Fluorescence in situ hybridization (FISH) can be used to detect deletions and has been validated against methods utilising polymerase chain reaction (PCR) [40]. Thresholds of detection for FISH need to be around 20% to 30% tumour cells with HD [38][41]. A commonly used FISH probe in clinical diagnostic practise, the Vysis CDKN2A/CEP 9 FISH Probe Kit (Abbott Laboratories, North Chicago, IL, USA), is large and spans CDKN2A, CDKN2B, and MTAP genes [42].
Immunohistochemistry (IHC) has been used to identify CDKN2A HD in gliomas with mixed results. Given the close proximity of the CDKN2A and MTAP genes (see Figure 2), loss of MTAP immunoreactivity has been suggested as a surrogate for CDKN2A HD [43] and has been demonstrated in mesothelioma [44][45]
However, Satomi et al. did show that loss of p16 immunoreactivity correlated with clinical outcome in IDH-mutant astrocytomas [43]. While this is supported by other studies that demonstrated p16-negative tumours on IHC had a high negative predictive value for CDKN2A HD in adult and paediatric morphologic glioblastomas [46], other studies reported p16/CDKN2A discordance with the IHC method [39]. Sensitivity and specificity for p16 immunoreactivity in detecting CDKN2A HD have been reported as 78–94% and 70–82%, respectively [43]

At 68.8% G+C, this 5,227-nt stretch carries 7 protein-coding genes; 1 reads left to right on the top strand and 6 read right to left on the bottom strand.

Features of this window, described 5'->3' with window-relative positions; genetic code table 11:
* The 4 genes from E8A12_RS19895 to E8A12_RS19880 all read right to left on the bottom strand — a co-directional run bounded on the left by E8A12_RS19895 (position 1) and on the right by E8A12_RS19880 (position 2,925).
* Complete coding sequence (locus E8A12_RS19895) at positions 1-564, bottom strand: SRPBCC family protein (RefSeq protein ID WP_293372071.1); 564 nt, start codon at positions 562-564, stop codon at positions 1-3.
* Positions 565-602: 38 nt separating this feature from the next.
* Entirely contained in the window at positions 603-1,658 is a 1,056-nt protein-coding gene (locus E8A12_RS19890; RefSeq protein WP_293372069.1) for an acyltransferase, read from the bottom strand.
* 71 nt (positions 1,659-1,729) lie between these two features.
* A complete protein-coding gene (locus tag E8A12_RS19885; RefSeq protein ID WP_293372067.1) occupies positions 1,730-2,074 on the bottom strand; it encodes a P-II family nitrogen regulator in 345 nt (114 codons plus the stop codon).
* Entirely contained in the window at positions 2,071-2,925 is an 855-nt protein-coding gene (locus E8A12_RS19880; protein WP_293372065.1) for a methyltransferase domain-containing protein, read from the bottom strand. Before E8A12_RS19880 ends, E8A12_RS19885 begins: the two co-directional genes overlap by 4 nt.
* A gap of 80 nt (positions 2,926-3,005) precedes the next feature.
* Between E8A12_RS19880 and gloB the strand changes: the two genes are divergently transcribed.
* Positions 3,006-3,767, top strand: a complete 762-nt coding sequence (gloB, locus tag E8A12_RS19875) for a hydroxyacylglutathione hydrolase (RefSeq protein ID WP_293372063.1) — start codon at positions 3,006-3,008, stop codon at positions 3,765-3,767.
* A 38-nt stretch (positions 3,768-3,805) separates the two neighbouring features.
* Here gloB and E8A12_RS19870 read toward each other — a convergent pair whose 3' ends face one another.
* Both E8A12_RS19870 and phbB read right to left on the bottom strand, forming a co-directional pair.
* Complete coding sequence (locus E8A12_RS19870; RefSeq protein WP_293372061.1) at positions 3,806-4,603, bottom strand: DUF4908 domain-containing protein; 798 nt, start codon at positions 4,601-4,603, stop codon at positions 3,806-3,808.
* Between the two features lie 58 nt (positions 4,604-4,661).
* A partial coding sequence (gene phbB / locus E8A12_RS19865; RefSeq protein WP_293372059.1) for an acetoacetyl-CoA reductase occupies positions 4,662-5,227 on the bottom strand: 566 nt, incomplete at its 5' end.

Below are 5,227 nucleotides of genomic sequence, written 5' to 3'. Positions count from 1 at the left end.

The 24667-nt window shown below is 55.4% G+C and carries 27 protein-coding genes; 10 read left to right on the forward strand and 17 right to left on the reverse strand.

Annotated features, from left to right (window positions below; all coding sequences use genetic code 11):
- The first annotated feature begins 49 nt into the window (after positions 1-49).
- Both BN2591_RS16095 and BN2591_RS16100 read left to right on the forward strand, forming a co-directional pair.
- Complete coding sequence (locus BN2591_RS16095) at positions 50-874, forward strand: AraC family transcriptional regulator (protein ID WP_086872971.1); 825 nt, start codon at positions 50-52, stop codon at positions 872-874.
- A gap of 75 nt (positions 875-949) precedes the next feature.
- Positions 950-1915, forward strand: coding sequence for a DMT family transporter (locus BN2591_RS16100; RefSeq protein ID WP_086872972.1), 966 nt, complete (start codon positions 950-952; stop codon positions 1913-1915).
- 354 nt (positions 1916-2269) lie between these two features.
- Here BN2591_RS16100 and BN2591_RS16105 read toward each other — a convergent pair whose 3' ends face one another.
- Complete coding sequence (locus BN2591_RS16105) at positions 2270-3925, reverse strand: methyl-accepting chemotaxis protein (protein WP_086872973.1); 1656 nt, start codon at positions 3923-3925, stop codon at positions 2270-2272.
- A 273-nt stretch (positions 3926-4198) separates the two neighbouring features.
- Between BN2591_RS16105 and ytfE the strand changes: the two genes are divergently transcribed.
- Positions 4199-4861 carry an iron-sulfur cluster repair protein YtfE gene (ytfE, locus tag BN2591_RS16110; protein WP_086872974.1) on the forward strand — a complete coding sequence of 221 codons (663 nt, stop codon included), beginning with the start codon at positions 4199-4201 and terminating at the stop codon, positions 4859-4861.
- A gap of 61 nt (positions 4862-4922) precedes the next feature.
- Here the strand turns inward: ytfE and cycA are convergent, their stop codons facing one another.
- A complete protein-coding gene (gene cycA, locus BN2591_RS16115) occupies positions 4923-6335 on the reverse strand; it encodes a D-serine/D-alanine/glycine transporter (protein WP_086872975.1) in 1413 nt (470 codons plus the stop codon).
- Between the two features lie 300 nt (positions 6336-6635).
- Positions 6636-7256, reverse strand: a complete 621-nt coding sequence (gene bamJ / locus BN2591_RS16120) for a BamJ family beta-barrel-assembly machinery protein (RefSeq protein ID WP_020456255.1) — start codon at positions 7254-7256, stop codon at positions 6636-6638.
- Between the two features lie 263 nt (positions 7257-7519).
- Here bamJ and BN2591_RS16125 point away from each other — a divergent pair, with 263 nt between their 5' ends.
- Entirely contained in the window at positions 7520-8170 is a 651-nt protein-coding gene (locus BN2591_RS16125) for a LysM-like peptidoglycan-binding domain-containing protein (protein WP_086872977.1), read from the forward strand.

4. CDKN2A/B Deletions in Clinical Studies

4.1. Initial Clinical Studies

Initial studies by Schmidt et al. [47] and Giani and Finocchiaro et al. [48] confirmed that CDKN2A HD was present in patients’ tumours and not just in glioma cell lines but did not assess CDKN2B. Giani and Finocchiaro et al. demonstrated CDKN2A HD in over 30% of gliomas (not further defined) and CDKN2A HeD in 25% [48]. Moulton et al. analysed 27 glioblastomas (not further defined) and identified 9 with CDKN2A HD, 3 with a heterozygous deletion, and one with a point mutation [49].

4.2. Clinical Outcomes of CDKN2A/B Deletion in the Pre-Molecular Classification Era (Pre-2016 WHO CNS Tumour Classification)

4.2.1. Correlation with High- and Low-Grade Gliomas

Initial studies described the relationship between CDKN2A/B and biologic markers of tumour aggressiveness (tumour grade and Ki-67 index). Sonoda et al. suggested CDKN2A/B deletions may have a role in gliomagenesis and therefore more aggressive tumour biology. Using single-strand conformation polymorphism (SSCP) and quantitative polymerase chain reaction (qPCR), they showed an increased incidence of CDKN2A/B HD in high-grade gliomas (44%, n = 12/27) compared to low-grade gliomas (10%, n = 1/10) [50]. Building on this concept, Ono et al. (1996) used multiplex PCR to assess CDKN2A/B HD in 50 astrocytomas and found a positive correlation between the Ki-67 index and CDKN2A HD (5/20 grade 3 astrocytomas and 6/13 glioblastomas had CDKN2A HD). CDKN2A HD was not identified in 17 grade 2 astrocytomas [51].

4.2.2. Correlation with Survival